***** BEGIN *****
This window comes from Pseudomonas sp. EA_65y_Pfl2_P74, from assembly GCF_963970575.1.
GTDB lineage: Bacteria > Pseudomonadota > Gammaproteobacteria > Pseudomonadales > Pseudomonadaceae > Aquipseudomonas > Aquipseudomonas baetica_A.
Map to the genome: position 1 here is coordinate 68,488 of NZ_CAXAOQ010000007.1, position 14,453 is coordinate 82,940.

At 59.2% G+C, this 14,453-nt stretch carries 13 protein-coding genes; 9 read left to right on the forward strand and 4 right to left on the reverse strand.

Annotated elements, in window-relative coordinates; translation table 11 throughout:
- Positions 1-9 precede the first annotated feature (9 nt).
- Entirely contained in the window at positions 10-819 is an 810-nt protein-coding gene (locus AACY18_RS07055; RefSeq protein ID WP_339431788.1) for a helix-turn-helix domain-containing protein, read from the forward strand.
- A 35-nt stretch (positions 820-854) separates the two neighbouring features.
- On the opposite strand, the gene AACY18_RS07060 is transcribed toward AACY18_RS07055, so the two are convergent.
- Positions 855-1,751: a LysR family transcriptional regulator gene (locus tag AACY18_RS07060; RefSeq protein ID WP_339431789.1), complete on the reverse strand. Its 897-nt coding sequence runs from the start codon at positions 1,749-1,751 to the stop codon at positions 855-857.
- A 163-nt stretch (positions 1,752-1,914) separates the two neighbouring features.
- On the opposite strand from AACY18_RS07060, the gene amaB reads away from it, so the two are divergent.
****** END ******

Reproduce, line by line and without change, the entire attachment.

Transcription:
This window comes from Pseudomonas sp. EA_65y_Pfl2_P74, from assembly GCF_963970575.1.
GTDB lineage: Bacteria > Pseudomonadota > Gammaproteobacteria > Pseudomonadales > Pseudomonadaceae > Aquipseudomonas > Aquipseudomonas baetica_A.
Map to the genome: position 1 here is coordinate 68,488 of NZ_CAXAOQ010000007.1, position 14,453 is coordinate 82,940.

At 59.2% G+C, this 14,453-nt stretch carries 13 protein-coding genes; 9 read left to right on the forward strand and 4 right to left on the reverse strand.

Annotated elements, in window-relative coordinates; translation table 11 throughout:
- Positions 1-9 precede the first annotated feature (9 nt).
- Entirely contained in the window at positions 10-819 is an 810-nt protein-coding gene (locus AACY18_RS07055; RefSeq protein ID WP_339431788.1) for a helix-turn-helix domain-containing protein, read from the forward strand.
- A 35-nt stretch (positions 820-854) separates the two neighbouring features.
- On the opposite strand, the gene AACY18_RS07060 is transcribed toward AACY18_RS07055, so the two are convergent.
- Positions 855-1,751: a LysR family transcriptional regulator gene (locus tag AACY18_RS07060; RefSeq protein ID WP_339431789.1), complete on the reverse strand. Its 897-nt coding sequence runs from the start codon at positions 1,749-1,751 to the stop codon at positions 855-857.
- A 163-nt stretch (positions 1,752-1,914) separates the two neighbouring features.
- On the opposite strand from AACY18_RS07060, the gene amaB reads away from it, so the two are divergent.